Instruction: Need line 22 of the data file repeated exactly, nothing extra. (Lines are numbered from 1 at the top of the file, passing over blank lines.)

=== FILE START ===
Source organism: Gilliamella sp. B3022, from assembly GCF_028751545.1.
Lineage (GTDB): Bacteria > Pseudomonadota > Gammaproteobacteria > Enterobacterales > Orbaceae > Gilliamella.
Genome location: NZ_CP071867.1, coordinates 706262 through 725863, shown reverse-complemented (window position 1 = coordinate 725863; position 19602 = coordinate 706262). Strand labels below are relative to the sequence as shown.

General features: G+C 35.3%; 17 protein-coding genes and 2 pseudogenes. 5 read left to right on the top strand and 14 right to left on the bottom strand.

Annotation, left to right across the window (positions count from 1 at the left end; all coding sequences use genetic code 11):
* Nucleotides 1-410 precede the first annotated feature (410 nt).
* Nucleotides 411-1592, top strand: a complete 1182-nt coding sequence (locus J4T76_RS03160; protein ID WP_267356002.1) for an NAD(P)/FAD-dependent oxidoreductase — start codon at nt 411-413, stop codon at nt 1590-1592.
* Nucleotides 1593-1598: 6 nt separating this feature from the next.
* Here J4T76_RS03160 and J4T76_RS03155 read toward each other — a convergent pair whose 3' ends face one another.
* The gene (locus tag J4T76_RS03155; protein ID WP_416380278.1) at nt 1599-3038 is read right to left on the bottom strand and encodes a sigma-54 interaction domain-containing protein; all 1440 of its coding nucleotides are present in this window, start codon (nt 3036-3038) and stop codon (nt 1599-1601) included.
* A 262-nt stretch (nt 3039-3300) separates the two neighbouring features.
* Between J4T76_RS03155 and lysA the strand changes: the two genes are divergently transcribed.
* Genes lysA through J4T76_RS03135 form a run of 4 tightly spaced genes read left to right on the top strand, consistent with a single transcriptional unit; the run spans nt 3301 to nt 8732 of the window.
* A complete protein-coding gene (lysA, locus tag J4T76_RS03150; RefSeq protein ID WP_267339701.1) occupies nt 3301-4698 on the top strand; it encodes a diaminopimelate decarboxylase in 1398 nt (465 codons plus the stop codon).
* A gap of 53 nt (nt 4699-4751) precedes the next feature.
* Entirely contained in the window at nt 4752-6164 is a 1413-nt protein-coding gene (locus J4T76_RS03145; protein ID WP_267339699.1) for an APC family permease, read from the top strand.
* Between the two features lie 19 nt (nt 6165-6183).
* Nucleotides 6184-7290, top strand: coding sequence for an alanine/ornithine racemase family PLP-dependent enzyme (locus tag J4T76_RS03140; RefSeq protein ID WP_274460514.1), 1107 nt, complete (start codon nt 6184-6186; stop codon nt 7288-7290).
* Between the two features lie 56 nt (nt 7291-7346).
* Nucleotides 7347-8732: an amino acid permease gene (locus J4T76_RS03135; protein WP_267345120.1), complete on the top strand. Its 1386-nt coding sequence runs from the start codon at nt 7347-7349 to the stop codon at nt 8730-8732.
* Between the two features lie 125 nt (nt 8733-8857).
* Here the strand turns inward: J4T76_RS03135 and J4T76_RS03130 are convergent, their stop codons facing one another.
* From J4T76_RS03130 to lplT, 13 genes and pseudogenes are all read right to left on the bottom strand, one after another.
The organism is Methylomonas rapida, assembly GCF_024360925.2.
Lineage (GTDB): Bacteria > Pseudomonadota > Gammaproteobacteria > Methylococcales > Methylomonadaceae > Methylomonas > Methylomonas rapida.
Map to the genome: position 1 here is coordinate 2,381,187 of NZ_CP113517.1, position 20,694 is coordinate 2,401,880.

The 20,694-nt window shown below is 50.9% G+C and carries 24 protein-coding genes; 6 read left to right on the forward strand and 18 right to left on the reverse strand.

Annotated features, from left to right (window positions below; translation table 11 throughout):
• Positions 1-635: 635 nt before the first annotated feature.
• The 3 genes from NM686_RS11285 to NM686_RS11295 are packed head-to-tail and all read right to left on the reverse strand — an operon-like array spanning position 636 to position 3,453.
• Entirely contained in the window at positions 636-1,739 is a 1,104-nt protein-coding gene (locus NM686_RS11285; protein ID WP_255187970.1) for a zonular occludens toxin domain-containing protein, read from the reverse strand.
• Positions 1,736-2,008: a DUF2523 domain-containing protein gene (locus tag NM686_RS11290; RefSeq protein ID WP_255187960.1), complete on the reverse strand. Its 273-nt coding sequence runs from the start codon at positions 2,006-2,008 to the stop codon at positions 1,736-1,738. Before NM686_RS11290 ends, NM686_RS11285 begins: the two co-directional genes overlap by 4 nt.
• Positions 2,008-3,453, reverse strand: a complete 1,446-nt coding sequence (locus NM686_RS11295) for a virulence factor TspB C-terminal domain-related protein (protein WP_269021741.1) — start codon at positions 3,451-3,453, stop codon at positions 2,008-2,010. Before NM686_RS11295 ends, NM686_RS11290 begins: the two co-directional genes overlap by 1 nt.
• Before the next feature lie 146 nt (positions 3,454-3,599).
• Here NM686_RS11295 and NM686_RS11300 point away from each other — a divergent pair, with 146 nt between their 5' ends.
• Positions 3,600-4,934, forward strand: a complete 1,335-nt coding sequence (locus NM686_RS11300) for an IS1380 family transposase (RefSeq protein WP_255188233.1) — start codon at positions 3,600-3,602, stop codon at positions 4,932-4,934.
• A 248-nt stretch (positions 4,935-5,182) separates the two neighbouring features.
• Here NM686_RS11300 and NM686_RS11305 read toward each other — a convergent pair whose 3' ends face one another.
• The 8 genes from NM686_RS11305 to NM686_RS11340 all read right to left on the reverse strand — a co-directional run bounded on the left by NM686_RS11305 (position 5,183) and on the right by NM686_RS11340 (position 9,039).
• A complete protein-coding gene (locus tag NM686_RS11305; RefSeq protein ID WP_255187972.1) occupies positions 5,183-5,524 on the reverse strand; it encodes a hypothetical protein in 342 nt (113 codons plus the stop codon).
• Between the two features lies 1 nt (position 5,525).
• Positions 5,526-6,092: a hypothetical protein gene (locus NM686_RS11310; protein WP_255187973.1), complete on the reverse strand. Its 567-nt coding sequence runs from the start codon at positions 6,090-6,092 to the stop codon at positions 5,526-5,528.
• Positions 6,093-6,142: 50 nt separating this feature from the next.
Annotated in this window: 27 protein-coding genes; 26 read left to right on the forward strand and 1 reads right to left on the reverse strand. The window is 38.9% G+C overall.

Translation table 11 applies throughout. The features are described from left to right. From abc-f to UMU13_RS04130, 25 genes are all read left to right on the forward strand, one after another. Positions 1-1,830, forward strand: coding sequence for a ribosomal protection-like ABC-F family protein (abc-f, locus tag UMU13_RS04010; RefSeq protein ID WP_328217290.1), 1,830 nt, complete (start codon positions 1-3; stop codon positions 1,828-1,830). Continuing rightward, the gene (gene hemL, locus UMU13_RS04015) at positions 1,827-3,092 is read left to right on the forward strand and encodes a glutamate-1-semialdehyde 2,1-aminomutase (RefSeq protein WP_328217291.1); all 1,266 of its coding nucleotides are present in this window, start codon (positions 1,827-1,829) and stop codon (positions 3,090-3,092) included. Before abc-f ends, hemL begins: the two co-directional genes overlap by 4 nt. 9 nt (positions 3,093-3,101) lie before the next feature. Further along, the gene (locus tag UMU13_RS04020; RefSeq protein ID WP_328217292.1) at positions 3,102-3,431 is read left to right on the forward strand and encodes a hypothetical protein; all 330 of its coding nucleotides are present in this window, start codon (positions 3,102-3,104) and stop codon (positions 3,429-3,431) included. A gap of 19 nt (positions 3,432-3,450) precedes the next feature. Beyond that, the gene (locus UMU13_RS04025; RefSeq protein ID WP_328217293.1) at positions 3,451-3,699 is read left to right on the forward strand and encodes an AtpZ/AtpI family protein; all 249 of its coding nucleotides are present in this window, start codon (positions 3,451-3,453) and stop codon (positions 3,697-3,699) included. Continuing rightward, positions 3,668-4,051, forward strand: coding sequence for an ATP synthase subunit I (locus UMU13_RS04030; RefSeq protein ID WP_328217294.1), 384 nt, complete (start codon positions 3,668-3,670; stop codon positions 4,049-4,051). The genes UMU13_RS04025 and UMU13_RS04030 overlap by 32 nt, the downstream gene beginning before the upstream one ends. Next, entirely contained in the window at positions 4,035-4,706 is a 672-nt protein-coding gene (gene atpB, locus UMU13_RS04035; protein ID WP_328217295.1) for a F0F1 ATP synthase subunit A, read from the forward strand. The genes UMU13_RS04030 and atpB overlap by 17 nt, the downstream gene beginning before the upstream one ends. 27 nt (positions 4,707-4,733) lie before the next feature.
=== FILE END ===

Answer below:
* Here the strand turns inward: J4T76_RS03135 and J4T76_RS03130 are convergent, their stop codons facing one another.